Wednesday, August 24, 2011
It has been a while since the topic of imported inexpensive Canadian drugs was hot, see here. However, one side effect of that trade came back to bite Google today as it was forced to forfeit the AdWords revenue it received related to Google searches for illegally imported prescription drugs. The DoJ press release is here and notes:
[A]s early as 2003, Google was on notice that online Canadian pharmacies were advertising prescription drugs to Google users in the United States through Google’s AdWords advertising program. Although Google took steps to block pharmacies in countries other than Canada from advertising in the U.S. through AdWords, they continued to allow Canadian pharmacy advertisers to target consumers in the United States. Google was aware that U.S. consumers were making online purchases of prescription drugs from these Canadian online pharmacies, and that many of the pharmacies distributed prescription drugs, including controlled prescription drugs, based on an online consultation rather than a valid prescription from a treating medical practitioner. Google was also on notice that many pharmacies accepting an online consultation rather than a prescription charged a premium for doing so because individuals seeking to obtain prescription drugs without a valid prescription were willing to pay higher prices for the drugs.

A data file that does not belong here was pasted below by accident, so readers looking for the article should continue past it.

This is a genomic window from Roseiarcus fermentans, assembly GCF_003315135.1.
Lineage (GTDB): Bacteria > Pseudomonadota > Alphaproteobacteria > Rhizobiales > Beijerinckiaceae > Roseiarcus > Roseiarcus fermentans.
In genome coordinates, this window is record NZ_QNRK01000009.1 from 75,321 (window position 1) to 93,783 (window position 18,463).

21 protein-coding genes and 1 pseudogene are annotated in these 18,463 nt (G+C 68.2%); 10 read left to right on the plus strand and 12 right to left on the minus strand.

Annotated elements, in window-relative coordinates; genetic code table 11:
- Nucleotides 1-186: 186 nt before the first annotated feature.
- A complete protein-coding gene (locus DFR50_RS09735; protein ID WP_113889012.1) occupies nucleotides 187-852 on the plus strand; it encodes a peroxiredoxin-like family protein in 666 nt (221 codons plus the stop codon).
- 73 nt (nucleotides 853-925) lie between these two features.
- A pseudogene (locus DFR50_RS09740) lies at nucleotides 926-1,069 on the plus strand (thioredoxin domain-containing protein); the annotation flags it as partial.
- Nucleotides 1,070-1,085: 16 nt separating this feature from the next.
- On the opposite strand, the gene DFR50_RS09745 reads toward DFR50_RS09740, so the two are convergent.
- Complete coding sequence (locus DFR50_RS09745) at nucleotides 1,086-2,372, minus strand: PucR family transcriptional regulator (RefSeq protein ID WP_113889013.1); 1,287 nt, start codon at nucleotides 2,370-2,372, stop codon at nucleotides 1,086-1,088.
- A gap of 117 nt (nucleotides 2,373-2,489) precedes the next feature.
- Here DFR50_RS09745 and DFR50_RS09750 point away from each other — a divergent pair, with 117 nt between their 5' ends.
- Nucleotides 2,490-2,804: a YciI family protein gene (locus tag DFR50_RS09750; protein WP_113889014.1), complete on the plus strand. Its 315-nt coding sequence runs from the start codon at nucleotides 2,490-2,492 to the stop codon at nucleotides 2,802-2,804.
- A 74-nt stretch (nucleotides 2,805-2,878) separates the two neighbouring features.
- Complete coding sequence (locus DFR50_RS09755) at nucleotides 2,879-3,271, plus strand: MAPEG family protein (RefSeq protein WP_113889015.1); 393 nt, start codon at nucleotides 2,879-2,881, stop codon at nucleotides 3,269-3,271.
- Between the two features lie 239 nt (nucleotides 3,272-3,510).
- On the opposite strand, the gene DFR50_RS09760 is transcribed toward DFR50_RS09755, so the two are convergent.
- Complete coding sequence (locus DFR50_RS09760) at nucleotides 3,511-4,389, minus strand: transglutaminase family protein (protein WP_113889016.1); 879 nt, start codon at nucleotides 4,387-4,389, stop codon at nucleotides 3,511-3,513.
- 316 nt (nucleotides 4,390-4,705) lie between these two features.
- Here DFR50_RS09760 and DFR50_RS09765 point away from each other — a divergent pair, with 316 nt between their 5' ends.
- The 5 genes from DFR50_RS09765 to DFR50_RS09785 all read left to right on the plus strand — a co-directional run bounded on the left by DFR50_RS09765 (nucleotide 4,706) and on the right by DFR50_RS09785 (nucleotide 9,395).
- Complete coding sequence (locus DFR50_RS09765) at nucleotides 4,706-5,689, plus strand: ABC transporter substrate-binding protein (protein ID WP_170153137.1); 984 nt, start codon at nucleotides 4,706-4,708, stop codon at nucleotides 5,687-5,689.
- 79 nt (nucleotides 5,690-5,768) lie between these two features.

The cost to Google? $500 million, representing "the gross revenue received by Google as a result of Canadian pharmacies advertising through Google’s AdWords program, plus gross revenue made by Canadian pharmacies from their sales to U.S. consumers." [NPT]